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text: X06020 Falls Road

Ulster First Flute

This vintage piece is next to Linfield Gardens, off Sandy Row. (For the mural all the way back in 1997, see M01330.) Ulster First Flute (Fb) shares the emblem of the other UFF – the Ulster Freedom Fighters – a red first (with or without the drops of blood). See also: Gareth ‘Big Henry’ Morrison on Loyalist Avenue.
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Solidarity?

Polish trade union Solidarity was formed in August 1981 and the youth section (Solidarność Młodych) in December. June 4th, After years of protests and strikes, 1989 saw elections in which Solidarity was allowed to stand in 35% (= 161) of the seats in the Sejm (lower house) and in all 100 seats of the recreated Senate. It won every seat – except for a single Senate seat, which was won by an independent – leading to the collapse of the Communist government (WP). “Wybraliśmy wolność” – “We chose freedom” – is a celebration this year (2018) including an exhibition of photos from 1989 by Krzysztof Miller. In the years that followed, Solidarity lost its role as a political party and became a standard trade union. At Warsaw Centrum (metro station), ticket kiosks block the historical mural.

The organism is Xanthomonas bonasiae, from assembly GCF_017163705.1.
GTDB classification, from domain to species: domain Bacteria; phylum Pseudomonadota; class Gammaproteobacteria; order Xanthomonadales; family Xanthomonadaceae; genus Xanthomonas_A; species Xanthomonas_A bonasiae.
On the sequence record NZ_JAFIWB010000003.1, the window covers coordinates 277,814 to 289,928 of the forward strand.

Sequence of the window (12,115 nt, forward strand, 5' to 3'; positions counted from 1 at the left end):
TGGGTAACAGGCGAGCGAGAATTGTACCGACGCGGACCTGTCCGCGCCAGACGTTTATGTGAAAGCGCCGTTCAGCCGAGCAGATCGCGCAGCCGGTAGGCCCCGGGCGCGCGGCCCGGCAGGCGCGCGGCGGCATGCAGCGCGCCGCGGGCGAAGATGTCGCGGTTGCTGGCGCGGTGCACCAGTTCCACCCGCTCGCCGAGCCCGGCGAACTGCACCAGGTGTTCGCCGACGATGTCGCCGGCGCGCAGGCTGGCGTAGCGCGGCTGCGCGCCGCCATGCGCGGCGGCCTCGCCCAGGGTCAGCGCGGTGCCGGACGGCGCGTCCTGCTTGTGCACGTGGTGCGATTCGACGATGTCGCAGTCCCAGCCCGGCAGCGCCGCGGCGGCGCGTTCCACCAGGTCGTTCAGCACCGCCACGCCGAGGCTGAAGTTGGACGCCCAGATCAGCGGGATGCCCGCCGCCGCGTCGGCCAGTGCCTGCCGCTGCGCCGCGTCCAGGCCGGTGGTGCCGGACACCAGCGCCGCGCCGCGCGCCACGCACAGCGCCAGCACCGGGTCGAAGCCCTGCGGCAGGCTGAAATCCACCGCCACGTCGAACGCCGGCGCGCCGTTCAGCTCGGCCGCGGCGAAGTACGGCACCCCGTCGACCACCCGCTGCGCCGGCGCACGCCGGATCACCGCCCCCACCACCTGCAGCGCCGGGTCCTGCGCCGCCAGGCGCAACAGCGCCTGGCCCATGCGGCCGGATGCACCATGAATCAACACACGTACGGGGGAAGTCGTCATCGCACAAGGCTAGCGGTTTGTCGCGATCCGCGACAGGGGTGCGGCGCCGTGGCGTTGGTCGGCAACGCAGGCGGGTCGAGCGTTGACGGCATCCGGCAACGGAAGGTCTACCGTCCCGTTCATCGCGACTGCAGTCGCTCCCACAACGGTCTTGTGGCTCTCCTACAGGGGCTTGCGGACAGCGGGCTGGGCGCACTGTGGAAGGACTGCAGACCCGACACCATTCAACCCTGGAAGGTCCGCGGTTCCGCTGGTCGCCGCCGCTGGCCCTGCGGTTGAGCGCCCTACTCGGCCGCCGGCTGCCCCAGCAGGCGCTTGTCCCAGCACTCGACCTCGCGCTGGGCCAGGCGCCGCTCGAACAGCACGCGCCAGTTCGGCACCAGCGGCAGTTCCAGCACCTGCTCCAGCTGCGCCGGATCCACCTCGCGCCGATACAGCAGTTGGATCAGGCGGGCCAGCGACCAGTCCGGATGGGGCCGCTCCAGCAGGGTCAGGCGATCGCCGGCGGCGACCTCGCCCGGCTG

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The Blind Eye Sees All!

A poetic allusion to the blind prophet Tiresias (from Oedipus Rex) or to security cameras? This graffiti is in the tunnel under the (recently repainted) Harkness Parade shipyard workers.
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The Keys To Freedom